When writing memoir, the issue of creating characters is tricky. These are real people, after all, so you have a responsibility to represent your “characters” honestly. Framing my husband or best friends as characters in a book rather than living, breathing people, was weird. And yet, as much as one can try (perhaps successfully) to translate real-life contacts into three dimensional beings on a page, it’s virtually impossible not to cast people in a role.
In MWF Seeking BFF, I’m the excited, sometimes awkward, often neurotic, hopefully friendly one. My husband is the lovable and supportive guy’s guy. Those adjectives most certainly describe us each in real life. But are also times when I’m tired and shy, or when I’m grumpy and standoffish. My husband is, on the very rare occasion, less than the perfect supporter. (Remember when I asked for the Jillian Michaels Wii game for Christmas? You told me it was stupid. Unsupportive! The fact that I’ve still never used it is irrelevant.)
To compress a full life into the pages between covers can be tricky business. Often memoir writers have no choice but to embrace the traits that represent the essence of a person, even if they aren’t the full picture.
One of my literary role models, AJ Jacobs, talks about this building of non-fiction characters in his book My Life As An Experiment (my apologies to those of you who’ve already seen this quote in the comments of this blog, but it was totally relevant to Deb Linda’s post too!):
“Calvin Trillin, in his wonderful tribute to his late wife Alice, said that every writer portrays his or her family somewhere on the spectrum between sitcom and Lifetime movie. Julie and mine is firmly in the sitcom genre. She’s the sensible one, the straight man to my wacky schemes. She makes the realistic decisions, I do what she says.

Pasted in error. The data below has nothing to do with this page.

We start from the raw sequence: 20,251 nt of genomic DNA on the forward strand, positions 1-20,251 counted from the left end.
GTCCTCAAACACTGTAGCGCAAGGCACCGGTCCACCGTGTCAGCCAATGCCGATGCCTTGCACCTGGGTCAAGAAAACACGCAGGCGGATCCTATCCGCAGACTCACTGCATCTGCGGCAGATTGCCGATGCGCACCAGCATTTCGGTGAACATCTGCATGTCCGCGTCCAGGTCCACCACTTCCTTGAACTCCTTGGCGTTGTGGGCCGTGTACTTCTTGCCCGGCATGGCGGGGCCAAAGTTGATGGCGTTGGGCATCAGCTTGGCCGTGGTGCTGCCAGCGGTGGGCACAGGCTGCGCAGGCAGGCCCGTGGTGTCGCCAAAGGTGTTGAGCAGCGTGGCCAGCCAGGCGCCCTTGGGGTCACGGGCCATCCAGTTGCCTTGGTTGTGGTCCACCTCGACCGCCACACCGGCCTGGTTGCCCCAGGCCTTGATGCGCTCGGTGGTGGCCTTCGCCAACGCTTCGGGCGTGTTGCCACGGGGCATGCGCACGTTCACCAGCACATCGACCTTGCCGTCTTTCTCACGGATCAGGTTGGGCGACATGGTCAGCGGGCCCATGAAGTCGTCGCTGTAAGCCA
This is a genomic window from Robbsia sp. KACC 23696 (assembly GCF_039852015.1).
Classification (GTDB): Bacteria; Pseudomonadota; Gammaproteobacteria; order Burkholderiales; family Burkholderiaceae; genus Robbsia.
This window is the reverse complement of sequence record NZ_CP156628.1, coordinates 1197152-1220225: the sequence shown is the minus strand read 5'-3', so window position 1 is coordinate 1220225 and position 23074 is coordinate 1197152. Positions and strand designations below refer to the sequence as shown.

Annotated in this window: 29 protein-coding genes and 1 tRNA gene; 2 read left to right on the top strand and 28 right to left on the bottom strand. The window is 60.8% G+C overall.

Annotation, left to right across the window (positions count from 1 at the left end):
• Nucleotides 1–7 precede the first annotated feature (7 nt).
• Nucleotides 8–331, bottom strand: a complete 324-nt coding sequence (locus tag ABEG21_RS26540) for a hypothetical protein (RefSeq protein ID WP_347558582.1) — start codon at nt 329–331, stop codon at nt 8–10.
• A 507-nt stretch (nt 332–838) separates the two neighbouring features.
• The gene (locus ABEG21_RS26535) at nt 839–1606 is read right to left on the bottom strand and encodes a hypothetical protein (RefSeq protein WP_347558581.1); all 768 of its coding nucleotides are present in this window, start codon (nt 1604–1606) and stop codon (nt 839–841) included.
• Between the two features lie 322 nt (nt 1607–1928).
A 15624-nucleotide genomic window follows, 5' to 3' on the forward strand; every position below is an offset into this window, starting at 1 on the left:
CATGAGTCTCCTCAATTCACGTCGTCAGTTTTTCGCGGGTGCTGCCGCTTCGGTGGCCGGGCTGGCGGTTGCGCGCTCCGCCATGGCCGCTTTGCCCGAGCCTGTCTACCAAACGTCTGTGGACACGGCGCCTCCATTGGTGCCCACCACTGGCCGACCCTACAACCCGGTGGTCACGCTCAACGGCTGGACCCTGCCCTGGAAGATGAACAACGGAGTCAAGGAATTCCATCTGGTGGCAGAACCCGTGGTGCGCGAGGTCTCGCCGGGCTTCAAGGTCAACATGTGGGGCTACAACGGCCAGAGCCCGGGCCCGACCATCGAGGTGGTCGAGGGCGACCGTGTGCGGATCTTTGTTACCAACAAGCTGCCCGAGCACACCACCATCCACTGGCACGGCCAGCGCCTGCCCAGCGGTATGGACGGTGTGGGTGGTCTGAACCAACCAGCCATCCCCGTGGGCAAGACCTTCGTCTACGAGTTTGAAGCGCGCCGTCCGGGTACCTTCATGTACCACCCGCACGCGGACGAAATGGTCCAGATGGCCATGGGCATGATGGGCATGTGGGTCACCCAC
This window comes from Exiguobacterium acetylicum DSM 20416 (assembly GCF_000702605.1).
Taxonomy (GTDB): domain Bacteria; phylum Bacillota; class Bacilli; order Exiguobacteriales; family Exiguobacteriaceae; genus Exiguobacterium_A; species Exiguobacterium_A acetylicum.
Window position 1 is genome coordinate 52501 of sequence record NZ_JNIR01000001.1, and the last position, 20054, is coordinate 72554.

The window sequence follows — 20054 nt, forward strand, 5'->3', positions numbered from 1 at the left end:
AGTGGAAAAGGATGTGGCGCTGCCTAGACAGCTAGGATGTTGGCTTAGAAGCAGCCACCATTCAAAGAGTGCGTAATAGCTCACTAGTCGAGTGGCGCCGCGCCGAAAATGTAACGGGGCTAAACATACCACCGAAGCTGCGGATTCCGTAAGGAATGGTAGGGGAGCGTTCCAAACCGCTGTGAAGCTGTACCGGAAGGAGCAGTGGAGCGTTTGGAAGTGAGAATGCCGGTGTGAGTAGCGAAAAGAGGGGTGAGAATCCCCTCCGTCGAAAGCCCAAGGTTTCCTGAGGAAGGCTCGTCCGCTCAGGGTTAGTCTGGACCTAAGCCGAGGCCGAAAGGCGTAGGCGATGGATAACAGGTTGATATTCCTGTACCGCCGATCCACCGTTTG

Our real marriage is like the one portrayed in my books, and yet it isn’t. I overrepresent the conflict, for one thing. It’s not that the conflict doesn’t exist. The fights happen. But I don’t write about the hours of peaceful, contented coexistence.”
Who wants to read about hours of peaceful coexistence anyway?
Bottom line: When turning real-life people into book characters, and real-life relationships into book relationships, you need to represent them honestly and accurately, while simultaneously paring them down to their core.
And then you just hope those real-life people don’t get real-life mad.
Who out there has represented real-life people in their work? Does the fact they exist in real-life make it harder or easier to write them?
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